Note that this approach also requires your api/server.config.js to have a bodyLimit set that can handle the size of the file you’re passing to the redwood api.

Let me know if that all makes sense - I’m happy to help where I can and share more from the approach I’ve taken as well (this may be a little over simplified), but again my experience has been more geared to serverful hosting if you have specific reasons you need to send directly from the browser to s3.

Hi Tyler,
Thanks for the reply. To answer your questions (albeit not in order).
2. Yeah my apps use serverless architecture. Which (at least as I understand) means I have a relatively short time limit per invocation, but more importantly, I pay for bandwidth (Is my mistake thinking the buffer is the whole file?).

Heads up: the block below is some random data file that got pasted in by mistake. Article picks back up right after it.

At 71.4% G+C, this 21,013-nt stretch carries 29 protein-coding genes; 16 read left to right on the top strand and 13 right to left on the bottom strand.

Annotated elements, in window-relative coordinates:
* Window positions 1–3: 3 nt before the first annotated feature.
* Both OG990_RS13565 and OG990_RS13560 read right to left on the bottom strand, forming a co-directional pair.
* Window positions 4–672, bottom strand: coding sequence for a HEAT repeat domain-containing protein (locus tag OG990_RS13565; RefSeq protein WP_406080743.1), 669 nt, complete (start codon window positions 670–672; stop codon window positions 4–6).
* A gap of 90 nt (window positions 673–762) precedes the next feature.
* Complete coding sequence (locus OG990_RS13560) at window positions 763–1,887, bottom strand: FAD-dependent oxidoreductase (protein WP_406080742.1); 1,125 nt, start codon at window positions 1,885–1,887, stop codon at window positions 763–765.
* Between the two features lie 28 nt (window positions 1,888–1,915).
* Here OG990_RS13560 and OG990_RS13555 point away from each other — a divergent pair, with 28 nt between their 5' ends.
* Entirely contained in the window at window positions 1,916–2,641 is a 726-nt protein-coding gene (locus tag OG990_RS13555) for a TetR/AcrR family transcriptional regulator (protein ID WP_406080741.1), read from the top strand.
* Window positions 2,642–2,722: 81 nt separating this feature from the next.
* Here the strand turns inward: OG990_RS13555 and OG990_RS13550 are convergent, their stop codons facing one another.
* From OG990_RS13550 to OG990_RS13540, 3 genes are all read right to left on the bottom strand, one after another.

3. Yeah i’ve tried the “starts-with” and key/value syntaxes - strangely when i was logging the received header, I was getting some non-image value (something something octet, i can’t recall atm)

  1. Essentially, I don’t want to pay for additional bandwidth transferring the file through my api; or cpu validating it (especially if the user bypasses client side validation and uploads a massive file). I’ve taken this approach because I wish to securely outsource this the file transfer and validation to S3 and the client. Plus, heck, must be a little tiny bit better for the environment without intermediating the bulk of the data haha.

Ahh, gotcha. The bandwidth would definitely be a constraint, as posting the file to your API would consume at least as much bandwidth as the file size. The buffer is the whole file yeah, you could play around with different encodings and compression but it’ll more or less be the same size by the time it gets to the server.

For the content-type header you got it was likely application/octet-stream which is what the browser sets when it receives a file that it doesn’t know the type of. Maybe in your fetch request in the onCompleted of your resolver you could set a the header ahead of time, so the browser knows what to tell AWS about the file. Something like